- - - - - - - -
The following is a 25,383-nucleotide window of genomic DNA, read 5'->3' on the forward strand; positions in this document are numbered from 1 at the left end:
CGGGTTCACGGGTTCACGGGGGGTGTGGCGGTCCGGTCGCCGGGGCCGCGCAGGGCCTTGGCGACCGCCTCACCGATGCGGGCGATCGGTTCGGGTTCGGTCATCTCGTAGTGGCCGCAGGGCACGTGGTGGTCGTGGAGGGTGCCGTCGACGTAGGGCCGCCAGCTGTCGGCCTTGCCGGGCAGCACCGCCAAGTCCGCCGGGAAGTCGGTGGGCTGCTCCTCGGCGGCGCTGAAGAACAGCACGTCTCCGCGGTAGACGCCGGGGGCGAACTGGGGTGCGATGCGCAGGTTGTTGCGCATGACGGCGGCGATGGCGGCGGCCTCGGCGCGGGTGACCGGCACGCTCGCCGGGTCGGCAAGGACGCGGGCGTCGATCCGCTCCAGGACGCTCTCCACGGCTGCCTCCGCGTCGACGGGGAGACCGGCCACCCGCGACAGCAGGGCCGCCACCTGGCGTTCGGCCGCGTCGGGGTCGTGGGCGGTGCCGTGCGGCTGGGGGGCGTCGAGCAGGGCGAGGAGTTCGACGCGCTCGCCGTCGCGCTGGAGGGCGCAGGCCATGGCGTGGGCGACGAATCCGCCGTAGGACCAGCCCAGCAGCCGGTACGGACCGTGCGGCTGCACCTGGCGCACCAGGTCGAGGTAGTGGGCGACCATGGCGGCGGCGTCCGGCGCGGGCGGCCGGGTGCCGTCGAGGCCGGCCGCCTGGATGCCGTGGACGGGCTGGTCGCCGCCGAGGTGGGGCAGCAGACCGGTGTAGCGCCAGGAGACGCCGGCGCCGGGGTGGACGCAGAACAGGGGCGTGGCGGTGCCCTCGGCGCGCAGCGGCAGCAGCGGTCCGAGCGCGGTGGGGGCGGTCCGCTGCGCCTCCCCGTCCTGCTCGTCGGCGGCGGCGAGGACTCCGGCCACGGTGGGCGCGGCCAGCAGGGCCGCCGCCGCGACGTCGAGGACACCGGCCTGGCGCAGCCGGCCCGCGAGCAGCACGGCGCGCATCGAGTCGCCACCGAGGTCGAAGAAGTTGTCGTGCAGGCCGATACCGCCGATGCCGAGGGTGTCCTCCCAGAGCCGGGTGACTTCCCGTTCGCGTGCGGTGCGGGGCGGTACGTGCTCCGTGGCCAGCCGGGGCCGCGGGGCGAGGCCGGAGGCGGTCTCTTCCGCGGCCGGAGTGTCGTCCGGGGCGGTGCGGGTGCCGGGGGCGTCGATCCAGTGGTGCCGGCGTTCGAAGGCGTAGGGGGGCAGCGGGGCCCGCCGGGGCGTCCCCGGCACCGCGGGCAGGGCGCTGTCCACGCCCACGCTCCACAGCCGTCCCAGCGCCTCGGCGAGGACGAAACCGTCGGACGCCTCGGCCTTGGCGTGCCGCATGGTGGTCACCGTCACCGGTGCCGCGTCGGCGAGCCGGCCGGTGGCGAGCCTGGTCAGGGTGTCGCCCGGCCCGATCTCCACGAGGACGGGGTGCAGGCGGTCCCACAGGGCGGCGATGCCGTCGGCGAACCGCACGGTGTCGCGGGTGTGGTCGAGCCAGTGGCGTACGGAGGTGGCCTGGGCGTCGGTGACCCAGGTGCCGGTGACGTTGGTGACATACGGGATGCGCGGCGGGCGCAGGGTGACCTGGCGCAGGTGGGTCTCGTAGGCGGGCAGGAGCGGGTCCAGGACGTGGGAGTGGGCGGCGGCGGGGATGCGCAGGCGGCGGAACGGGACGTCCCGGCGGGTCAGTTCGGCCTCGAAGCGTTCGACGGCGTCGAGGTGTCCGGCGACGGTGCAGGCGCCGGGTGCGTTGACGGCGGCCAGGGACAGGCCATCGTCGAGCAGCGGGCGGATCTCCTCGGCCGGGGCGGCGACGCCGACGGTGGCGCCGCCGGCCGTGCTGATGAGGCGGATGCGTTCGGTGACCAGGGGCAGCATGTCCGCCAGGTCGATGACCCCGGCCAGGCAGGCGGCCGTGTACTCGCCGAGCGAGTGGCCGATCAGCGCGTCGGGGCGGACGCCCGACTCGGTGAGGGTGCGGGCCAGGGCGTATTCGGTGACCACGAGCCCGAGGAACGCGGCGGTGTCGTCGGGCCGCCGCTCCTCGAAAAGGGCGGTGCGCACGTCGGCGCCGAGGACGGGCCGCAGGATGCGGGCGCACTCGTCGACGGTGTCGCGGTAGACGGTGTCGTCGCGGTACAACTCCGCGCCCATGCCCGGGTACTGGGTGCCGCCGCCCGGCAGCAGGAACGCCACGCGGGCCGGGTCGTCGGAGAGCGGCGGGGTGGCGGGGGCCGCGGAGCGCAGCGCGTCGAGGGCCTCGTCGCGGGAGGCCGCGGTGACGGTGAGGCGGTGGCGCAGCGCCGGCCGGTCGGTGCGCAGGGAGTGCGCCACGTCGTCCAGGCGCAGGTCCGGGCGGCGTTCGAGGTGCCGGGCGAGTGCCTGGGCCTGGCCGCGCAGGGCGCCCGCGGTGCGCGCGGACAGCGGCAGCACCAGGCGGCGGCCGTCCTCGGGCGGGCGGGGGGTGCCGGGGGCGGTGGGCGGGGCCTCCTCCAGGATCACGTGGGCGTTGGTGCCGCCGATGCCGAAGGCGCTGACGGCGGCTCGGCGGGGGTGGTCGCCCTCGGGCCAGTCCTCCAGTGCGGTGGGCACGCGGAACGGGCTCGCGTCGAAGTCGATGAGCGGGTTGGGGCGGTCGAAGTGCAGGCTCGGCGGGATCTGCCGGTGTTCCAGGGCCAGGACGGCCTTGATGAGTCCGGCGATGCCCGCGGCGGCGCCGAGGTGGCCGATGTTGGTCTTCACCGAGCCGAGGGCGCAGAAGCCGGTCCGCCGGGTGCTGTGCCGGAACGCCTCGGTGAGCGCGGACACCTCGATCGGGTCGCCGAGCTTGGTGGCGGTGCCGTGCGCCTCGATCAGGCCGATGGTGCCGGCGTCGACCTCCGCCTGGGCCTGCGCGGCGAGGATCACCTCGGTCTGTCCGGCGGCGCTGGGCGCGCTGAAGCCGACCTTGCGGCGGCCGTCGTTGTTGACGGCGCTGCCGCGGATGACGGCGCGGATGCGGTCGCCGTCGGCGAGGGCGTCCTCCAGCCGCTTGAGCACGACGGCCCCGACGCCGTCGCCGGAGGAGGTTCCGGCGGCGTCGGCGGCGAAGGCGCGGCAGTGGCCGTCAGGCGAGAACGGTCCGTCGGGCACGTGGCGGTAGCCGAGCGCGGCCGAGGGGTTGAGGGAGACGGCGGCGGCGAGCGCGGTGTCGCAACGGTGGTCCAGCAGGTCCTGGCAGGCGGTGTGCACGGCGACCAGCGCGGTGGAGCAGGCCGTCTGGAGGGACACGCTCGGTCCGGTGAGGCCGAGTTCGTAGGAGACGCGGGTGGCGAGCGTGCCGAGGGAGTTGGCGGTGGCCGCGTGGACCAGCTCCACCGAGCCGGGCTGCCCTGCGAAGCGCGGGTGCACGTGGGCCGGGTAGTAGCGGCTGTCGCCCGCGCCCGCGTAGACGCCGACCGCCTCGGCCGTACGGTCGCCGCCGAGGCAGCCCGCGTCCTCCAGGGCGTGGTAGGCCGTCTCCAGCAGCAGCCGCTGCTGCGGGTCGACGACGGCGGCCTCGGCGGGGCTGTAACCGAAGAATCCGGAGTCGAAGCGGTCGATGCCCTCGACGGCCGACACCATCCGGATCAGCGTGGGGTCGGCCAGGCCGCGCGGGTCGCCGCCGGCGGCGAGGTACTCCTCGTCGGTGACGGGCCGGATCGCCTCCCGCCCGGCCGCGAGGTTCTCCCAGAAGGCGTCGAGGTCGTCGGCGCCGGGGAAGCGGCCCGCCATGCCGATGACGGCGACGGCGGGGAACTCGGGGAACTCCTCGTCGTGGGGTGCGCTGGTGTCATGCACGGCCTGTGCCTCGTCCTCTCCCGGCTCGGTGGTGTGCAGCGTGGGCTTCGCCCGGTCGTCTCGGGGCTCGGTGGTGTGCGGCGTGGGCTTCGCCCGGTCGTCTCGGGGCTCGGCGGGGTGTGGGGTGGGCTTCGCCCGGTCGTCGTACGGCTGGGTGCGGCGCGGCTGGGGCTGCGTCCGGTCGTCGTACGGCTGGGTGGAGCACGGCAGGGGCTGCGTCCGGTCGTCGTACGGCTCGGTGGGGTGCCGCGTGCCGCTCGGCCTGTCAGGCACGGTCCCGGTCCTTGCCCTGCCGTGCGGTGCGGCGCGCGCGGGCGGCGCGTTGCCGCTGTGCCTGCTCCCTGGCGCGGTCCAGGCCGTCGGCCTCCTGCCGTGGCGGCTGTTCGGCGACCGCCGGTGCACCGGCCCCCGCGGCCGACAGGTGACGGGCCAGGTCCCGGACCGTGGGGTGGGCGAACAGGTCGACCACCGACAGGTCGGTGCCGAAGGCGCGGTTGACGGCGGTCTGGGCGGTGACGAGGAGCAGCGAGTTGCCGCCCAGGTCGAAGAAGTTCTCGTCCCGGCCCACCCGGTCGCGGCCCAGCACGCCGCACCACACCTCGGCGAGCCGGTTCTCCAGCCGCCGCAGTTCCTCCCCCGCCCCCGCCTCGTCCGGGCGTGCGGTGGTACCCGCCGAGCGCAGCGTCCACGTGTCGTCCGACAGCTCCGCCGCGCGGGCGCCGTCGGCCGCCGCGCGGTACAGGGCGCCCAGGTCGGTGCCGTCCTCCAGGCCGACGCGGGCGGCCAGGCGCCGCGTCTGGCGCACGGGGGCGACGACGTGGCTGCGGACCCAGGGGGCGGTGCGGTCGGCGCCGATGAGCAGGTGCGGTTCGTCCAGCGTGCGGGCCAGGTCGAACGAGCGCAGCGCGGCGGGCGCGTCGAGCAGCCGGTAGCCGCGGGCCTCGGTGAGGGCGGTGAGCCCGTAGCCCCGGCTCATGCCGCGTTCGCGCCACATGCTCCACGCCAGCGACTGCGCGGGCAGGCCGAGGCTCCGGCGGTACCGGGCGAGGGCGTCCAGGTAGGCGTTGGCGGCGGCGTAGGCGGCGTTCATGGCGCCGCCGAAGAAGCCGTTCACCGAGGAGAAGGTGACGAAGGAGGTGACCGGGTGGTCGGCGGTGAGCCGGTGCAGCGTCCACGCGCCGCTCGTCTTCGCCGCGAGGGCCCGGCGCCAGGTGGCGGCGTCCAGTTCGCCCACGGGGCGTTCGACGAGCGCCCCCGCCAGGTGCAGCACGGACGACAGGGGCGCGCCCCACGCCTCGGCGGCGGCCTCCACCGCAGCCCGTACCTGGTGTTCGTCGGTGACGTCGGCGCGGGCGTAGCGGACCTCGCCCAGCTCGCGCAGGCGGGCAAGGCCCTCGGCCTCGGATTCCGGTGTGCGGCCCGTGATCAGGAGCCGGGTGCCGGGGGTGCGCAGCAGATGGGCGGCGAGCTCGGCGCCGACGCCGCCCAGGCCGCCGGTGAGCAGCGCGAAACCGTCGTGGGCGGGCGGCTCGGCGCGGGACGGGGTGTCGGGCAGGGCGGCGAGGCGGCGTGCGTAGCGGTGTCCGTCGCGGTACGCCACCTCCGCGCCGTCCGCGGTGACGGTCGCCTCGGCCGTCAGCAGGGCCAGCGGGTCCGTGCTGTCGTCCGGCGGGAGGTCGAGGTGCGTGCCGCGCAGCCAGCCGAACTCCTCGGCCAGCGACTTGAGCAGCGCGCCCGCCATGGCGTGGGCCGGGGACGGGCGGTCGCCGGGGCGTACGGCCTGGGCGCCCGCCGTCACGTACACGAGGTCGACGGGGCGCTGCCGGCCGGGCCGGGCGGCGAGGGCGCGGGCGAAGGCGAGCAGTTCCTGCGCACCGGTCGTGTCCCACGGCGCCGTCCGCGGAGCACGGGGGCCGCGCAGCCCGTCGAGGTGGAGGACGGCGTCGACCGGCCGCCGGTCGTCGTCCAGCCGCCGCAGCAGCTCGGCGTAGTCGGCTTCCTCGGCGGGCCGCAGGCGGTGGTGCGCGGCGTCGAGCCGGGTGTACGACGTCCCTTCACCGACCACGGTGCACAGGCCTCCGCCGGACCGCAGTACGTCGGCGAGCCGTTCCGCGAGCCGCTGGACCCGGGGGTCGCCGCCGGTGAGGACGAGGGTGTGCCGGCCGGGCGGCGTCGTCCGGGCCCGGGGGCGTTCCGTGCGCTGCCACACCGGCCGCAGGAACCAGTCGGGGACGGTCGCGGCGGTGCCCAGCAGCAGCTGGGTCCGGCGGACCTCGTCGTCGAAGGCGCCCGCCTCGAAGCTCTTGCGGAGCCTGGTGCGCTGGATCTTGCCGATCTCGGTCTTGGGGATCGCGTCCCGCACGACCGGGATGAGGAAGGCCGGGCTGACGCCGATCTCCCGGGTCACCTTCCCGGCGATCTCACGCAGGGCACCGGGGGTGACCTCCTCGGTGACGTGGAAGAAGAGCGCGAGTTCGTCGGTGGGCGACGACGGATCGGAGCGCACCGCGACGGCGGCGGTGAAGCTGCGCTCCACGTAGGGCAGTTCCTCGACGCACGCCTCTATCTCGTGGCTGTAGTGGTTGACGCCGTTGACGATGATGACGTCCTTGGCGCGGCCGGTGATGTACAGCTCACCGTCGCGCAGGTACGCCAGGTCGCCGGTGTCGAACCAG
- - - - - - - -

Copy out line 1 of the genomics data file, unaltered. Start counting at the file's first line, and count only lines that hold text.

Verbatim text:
The following is a 25,383-nucleotide window of genomic DNA, read 5'->3' on the forward strand; positions in this document are numbered from 1 at the left end: